CrossFit Ontario Sectionals Wrap-Up

One of the best compliments I've ever received was in the shower after the Ontario Sectionals.

But it's not what you think.

Athlete, to me:"You're one of those Green Army guys from the Sault, eh?"

Me, still grinning after the 4th WOD: "Oh, yeah!"

Athlete: "You guys brought some awesome athletes down!  Thanks for making the drive, man!"

This was the story, echoed over and over to each of us individually: that the Catalyst crew was always smiling; always having fun; always polite.  Almost as if we were grateful to be there.  Which, of course, we were.  You do not, as a rule, get to pull up stakes, commit two days to driving and another two to competing, without massive support.  Our friends stayed with us all weekend on facebook and twitter; our spouses took care of everything you could ever imagine; our other coaches kept the Park alive and thumpin'. Thanks.  We ARE grateful.

On to the event itself:

The goal of this new level of competition, Sectionals, is to qualify athletes for the Regional (National) level of competition based on skill.  Obviously, there's still a time element, because the more skilled will be able to complete each task faster.  But what matters at Sectionals is not how fast, but how well.  It's a screen for Regionals.  And that means simpler WODs, lighter weights, and an atmosphere of inclusivity.

The goal of CrossFit is to improve work, defined as force x distance.  And force, in turn, is mass x acceleration.  Before the event had even begun, there was plenty of criticism on various discussion boards regarding the light weights and short events.  My thought: if the weight is too light, then just go faster.  If the Sectionals day is too easy, go home and train afterward.  Sectionals is not part of the preparatory phase for Regionals; it's just a filter.  Welcome the newcomer, and elevate the most proficient.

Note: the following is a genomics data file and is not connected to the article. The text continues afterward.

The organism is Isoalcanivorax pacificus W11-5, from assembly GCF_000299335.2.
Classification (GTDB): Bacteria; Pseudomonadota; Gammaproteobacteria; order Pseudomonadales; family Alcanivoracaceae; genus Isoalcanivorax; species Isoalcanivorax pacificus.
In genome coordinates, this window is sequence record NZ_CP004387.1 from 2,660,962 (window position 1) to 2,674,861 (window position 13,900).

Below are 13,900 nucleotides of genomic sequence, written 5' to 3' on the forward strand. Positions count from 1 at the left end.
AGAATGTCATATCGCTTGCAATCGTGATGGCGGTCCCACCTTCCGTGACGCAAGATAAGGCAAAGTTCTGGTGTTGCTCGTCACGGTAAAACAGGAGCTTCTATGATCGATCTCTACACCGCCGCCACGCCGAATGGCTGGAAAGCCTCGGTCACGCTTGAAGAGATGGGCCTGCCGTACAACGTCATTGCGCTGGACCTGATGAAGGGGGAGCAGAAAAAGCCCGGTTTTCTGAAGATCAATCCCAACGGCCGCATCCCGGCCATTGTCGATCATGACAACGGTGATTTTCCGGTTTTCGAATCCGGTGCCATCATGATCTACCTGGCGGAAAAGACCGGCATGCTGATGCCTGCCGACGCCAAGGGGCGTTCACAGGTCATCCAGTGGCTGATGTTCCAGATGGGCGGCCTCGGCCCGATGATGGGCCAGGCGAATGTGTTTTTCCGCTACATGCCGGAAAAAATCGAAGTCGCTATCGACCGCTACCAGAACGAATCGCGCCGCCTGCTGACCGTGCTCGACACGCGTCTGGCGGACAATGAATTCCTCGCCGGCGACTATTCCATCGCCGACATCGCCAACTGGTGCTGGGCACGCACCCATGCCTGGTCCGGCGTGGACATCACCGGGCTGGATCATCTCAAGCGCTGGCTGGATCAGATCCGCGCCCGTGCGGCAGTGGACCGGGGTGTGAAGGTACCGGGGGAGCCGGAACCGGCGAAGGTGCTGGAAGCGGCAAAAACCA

Now, the exciting part.  The following is a play-by-play, from memory.  You'll have to click to read it all, and I warn you: it's going to be long.  But the magic is in the details, and I don't want to leave any out.

A 3000m row doesn't seem like much, on paper.  But add a 12-minute time cap, a massive room full of nervous hormones, and very excited judges, and you've got an event.  After Renny tried his time at a 1:55/500m pace on Thursday, I decided to attempt a 1:50/500m pace throughout.  I took off at a 1:40 pace, and had to tell myself to slow down.  It felt easy.  And then, I hit the 500m mark. I was still putting out the same amount of energy, but my pace slowed first to 1:45, and then 1:50.  My judge – Kevin – started climbing up my back.  "Get that pace back down!"  So I did.  I held onto 1:50 until the 2000m mark, but I was starting to burn out.  So I fought to keep it under 2:00 for the rest of the event, with Kevin in my ear every pull.  "Drop it 2 seconds faster!  Reach in farther!"  Nowhere else do you get the kind of coaching while you're in the heat of battle than at CrossFit. Ray credits his referee with at least 15 seconds' improvement in his time, for reminding him to get the handle away from his chest faster.  There were a lot of good technical rowers there; the kid next to me was on the Ontario Rowing Team, and his coach was behind him, yelling.  I finished at 11:23; I had said I'd be happy with 11:28.  That put me in 58th position after 1 event, and I was pretty happy.